Hurrah for the Wisconsin Wonder Teachers

A group of ingenious teachers in Wisconsin are squeezing an extra bit of goodness from Book Trust – and using it to help even more kids at their school.

It’s a universal truth that torments us here at Book Trust: No matter how much you do, there’ll always be more people needing your help.

So even though we’ll help 50,000 low-income students choose and buy their own books throughout this school year, there are countless others that we won’t reach.

Ten million of them, in fact.

No, pick up your bottom jaw; that’s a fact. You see, Book Trust focuses on helping children within the K-5 age range, of which ten million are currently living in poverty in the USA.

Extra va-va-voom!

So it’s especially heartening to see a group of teachers at Tiffany Creek Elementary School in Boyceville, Wisconsin have hit on a genius idea.

Basically, the inventive bunch have found a way to take the support Book Trust already provides and add a little more va-va-voom to it, all by themselves.

To explain how, it might help to quickly outline how Book Trust works. So here goes:

  1. Book Trust uses the Scholastic Reading Club flyer (remember them from your own childhood?) to provide books for 50,000 K-5 aged kids in schools across America.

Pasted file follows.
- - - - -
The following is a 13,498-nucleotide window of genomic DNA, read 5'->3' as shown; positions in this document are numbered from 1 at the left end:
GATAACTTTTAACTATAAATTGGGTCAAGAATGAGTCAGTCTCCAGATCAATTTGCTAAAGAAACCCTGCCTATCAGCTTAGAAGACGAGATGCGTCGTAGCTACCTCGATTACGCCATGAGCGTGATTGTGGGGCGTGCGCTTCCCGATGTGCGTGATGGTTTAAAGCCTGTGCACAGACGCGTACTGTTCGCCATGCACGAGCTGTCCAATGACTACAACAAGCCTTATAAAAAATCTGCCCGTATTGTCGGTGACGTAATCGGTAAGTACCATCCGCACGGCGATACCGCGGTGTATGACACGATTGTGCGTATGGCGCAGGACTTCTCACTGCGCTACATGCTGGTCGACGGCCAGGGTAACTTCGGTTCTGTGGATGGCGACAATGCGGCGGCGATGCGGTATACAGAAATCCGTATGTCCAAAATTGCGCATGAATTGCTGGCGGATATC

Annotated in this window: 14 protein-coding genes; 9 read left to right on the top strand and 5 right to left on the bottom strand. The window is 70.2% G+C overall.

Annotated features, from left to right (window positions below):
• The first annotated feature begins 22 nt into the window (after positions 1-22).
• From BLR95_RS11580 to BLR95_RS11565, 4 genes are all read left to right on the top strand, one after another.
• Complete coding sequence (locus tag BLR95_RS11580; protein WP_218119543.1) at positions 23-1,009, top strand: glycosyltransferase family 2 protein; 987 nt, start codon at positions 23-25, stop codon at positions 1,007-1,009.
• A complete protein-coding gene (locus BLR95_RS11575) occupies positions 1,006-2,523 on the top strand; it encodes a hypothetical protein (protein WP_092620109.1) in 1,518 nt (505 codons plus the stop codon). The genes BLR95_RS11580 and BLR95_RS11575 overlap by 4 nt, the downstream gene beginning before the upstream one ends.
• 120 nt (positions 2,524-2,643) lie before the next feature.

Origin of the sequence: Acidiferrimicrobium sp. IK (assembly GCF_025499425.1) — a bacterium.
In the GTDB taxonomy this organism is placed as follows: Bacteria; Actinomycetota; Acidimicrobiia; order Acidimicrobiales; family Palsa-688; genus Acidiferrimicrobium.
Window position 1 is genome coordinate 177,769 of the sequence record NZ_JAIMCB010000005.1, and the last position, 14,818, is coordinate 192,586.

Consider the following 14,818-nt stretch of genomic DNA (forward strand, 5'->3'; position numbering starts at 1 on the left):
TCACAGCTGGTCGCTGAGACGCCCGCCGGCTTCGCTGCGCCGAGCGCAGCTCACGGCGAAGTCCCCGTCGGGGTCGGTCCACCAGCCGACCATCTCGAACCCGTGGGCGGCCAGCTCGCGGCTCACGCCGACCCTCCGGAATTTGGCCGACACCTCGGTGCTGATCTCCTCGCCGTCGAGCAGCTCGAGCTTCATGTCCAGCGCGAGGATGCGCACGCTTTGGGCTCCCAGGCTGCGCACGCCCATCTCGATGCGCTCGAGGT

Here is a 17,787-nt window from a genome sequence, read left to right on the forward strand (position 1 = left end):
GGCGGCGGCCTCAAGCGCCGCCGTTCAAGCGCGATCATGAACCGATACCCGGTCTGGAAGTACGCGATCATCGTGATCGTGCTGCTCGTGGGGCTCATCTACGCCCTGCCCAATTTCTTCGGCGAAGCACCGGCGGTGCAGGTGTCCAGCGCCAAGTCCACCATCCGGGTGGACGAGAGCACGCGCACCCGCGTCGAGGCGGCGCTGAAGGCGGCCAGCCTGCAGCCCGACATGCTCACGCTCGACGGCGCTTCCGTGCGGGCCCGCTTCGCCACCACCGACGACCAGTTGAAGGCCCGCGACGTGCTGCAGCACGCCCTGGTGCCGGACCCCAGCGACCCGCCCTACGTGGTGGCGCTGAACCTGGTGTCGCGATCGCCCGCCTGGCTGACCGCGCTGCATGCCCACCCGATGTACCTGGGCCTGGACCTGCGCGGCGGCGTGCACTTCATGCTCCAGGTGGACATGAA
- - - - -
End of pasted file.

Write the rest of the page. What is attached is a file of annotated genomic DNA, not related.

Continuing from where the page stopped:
2. Each student is given enough money to buy two/three books every month.
  3. Much like airline miles, Scholastic provides bonus points for books teachers purchase.
  4. These bonus points add up allowing teachers to buy 100-200 additional books per year.

 Big idea

Teachers often use their bonus points to buy books and classroom materials such as book bins, reading stations and science kits, which is great.

But at Tiffany Creek, some of the teachers have decided to use their bonus points – which is a big number – to buy books for older students at the school who aren’t covered by our program. (Given its finite resources, Book Trust focuses on helping students in Pre-Kindergarten through third grade at Tiffany Creek.)

Essentially, the teachers are using the extra points to create their own mini Book Trust program for older kids at their school.

Delighted students

Reading Specialist Holly Sweeney said, “It all started last year with a suggestion from one of my colleagues. She said: ‘I’ve got all these bonus points and don’t know what to do with them. Should I give them to the older class across the hallway?’

And that was that. It was a runaway success. My colleague felt she’d done something extra special with her bonus points, and the older kids and their teacher were just delighted to have all these free books.”

Like all good ideas, once it was out there others started to joined in. This year, quite a few teachers at the school are donating their bonus points to colleagues from older classrooms.

Organic growth

Holly said, “I love how this fabulous idea has grown organically, from teacher to teacher throughout the school. It has been so nice to see it take root and grow.”

“We live in a poor, rural area – our school has a 50 percent poverty rate – and the nearest town is a 20-minute drive away. There simply aren’t many opportunities for kids around here to get their hands on books, so Book Trust has been a real game-changer,” shared Holly.

“And now, thanks to the inventiveness of our teachers, we’re making that goodness spread a little further.”











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